In his January 7th Letter to the Editor, Ron Boyer – seemingly on behalf of the Department of Natural Resource’s Missouri Air Conservation Commission (MACC) – posits there’s something “rotten in the state of Denmark” regarding a ballot initiative proposal filed with the Secretary of State’s office to increase the renewable energy standards (RES) set for privately-owned electric utilities. While reasonable minds can disagree on whether certain power sources can be defined as “renewable” or what’s an acceptable amount, it is interesting to read this commentary in light of Mr. Boyer’s December 19, 2019 editorial on nuclear power and why Missouri must increase the utilities’ ability to invest in that form of energy production.
Mr. Boyer argues that a Missouri ballot measure overwhelmingly approved by voters in 1976 should be overturned. That ballot initiative prohibited electric utilities to charge ratepayers for construction on power plants not yet completed and not yet put into use. He was a driving force in getting the MACC to sign a resolution supporting the change in this law and has been vocal in the press as to see the will of voters vetoed by the Legislature.
The 1976 vote was seen as a repudiation of the excessive costs and resources needed by utility companies to invest in nuclear power plants – which often take years to construct and cost billions of dollars. That’s before you factor in the operation and maintenance of such plants.
Is nuclear power a viable option? It certainly produces less emission than coal. So that’s good. But at what cost? In Ohio, the Republican Legislature voted to stick ratepayers with a $150 million PER YEAR bill to ensure one of its nuclear power plants didn’t drive its utility companies into bankruptcy. In South Carolina ratepayers are now stuck with paying for a $9 billion nuclear power plant that won’t even get completed. Customers will be paying that off for decades without a watt of power to use. There’s a nuclear power plant in Georgia that’s years behind schedule and has seen its initial budget double from $14 billion to $28 billion. Under Georgia law (the very same type of law Mr. Boyer advocates for in his December editorial), ratepayers will foot this expense whether it gets done or not.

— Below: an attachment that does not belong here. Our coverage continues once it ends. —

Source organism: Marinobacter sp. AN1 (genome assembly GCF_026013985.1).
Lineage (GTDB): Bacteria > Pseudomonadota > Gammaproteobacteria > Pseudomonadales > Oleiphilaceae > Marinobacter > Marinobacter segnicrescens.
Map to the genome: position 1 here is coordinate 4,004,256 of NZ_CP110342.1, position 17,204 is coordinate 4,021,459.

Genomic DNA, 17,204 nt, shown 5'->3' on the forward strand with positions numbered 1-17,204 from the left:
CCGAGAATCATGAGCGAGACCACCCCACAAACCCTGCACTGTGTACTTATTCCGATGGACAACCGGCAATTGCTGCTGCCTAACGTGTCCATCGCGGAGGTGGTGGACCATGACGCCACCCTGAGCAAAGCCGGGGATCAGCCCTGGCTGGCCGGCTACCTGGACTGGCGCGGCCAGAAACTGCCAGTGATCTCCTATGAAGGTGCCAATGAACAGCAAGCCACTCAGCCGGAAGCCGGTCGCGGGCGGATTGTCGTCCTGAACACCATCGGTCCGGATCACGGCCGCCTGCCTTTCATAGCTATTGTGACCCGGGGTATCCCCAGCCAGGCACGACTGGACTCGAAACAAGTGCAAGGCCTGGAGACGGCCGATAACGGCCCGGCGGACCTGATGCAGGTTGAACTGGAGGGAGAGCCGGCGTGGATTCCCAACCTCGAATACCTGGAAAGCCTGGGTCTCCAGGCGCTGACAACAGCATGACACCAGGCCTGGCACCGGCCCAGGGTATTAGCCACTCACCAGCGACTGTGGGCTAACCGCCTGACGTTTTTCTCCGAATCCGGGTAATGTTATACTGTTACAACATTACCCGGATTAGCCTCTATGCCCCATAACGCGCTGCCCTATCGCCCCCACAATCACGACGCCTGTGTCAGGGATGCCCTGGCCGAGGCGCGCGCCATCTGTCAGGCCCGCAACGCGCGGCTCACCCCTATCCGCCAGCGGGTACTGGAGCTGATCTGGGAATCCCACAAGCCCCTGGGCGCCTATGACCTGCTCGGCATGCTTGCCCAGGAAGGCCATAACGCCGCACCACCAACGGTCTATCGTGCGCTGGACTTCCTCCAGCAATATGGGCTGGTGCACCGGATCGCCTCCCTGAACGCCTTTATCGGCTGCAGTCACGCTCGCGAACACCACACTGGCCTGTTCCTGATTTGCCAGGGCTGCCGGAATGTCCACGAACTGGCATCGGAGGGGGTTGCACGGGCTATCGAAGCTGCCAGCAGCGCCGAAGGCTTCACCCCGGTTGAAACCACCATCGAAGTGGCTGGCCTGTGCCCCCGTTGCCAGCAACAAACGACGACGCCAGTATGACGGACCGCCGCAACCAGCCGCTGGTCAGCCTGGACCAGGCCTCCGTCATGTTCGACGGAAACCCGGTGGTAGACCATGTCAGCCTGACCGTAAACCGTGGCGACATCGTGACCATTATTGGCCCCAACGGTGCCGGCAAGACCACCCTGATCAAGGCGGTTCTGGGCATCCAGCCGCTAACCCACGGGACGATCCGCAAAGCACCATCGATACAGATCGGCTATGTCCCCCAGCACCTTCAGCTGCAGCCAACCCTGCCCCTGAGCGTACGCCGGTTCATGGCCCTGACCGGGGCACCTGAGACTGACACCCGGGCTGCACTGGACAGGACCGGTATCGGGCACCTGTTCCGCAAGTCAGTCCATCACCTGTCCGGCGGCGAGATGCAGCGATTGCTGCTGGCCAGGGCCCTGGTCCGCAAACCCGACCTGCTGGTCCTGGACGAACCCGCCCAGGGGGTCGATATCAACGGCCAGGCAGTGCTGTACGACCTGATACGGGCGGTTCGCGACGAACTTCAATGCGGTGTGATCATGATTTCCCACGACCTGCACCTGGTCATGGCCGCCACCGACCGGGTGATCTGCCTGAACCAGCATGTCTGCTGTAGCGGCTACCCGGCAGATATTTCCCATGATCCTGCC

Utility companies can still pursue nuclear power. They just have to finish the projects and make them operational before recouping their costs from ratepayers. That’s the law now and has worked well for over 40 years.
Not to mention issues like plant safety and nuclear waste. Mr. Boyer is a farmer from Fair Grove. I was born and raised on a farm in Elkland, only a few miles away. In fact, my family still runs that farm. If I had to take a poll of landowners in between those two towns, I would bet more of them would prefer a wind turbine or solar panel in their back yard rather than a nuclear reactor or nuclear waste.
My suggestion is: Let the will of the voters stand on saying no to costly nuclear plants and let the voters have an up and down vote on increasing the renewable energy standard. Nothing very “radical” about that.
James Owen is the Executive Director of Renew Missouri, a 501(c)(3) committed to renewable energy and efficiency policy. Prior to this, James was Public Counsel for the State of Missouri where he served as the ratepayer advocate before the Public Service Commission.